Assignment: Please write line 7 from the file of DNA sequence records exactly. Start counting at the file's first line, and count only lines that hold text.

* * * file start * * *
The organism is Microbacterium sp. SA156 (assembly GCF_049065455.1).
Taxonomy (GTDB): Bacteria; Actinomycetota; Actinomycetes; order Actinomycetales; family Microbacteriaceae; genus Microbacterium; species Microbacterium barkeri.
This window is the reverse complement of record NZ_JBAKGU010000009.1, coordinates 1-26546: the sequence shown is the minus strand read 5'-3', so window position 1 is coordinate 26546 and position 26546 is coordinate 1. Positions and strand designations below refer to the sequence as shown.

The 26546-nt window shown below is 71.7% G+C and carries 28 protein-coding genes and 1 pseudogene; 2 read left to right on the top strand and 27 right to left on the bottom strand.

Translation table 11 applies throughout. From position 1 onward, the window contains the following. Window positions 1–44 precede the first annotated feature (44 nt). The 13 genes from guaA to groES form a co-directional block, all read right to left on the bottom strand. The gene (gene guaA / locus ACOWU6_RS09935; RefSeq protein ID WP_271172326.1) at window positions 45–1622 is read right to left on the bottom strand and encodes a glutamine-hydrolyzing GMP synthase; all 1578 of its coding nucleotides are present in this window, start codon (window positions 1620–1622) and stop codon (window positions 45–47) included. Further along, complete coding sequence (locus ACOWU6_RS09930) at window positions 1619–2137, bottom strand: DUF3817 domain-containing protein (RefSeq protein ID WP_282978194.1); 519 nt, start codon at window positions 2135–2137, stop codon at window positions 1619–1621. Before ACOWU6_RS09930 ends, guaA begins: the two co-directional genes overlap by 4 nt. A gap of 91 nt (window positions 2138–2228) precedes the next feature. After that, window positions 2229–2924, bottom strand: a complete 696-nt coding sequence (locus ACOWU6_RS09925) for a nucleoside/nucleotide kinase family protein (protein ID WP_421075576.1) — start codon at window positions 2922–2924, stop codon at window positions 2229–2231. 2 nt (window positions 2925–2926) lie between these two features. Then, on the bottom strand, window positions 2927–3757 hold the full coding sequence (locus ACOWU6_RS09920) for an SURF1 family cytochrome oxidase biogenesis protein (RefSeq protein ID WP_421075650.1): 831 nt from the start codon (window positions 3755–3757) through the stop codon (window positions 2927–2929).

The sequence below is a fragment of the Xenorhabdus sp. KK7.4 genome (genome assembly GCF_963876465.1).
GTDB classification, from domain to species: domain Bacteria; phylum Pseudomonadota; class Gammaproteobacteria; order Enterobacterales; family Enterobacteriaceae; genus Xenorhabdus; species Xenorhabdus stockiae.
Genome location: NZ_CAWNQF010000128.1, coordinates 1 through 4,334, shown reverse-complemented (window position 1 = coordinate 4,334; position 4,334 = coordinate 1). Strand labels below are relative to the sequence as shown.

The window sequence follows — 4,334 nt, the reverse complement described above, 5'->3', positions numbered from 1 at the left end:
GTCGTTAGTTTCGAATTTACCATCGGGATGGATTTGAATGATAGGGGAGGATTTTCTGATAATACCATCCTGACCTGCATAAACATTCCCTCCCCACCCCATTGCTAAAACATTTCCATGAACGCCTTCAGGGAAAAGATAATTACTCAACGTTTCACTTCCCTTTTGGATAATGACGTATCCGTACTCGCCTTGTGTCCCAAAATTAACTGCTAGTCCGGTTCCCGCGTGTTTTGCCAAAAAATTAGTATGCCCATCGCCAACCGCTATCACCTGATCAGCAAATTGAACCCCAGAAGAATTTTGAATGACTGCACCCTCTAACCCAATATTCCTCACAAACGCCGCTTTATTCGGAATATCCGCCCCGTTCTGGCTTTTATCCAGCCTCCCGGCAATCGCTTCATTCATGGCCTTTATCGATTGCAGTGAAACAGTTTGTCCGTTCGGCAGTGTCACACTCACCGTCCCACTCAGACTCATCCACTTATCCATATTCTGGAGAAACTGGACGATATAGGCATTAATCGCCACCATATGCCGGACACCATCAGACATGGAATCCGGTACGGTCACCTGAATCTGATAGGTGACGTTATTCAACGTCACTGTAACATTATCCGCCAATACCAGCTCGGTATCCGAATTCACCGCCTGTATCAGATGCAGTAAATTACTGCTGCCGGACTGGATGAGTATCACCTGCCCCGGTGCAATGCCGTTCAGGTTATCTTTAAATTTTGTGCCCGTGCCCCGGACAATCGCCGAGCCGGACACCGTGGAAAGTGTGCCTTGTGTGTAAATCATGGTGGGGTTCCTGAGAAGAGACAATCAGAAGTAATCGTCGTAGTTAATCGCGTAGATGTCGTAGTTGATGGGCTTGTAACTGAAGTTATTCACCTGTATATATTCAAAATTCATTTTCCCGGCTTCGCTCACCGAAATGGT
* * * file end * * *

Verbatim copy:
GTDB classification, from domain to species: domain Bacteria; phylum Pseudomonadota; class Gammaproteobacteria; order Enterobacterales; family Enterobacteriaceae; genus Xenorhabdus; species Xenorhabdus stockiae.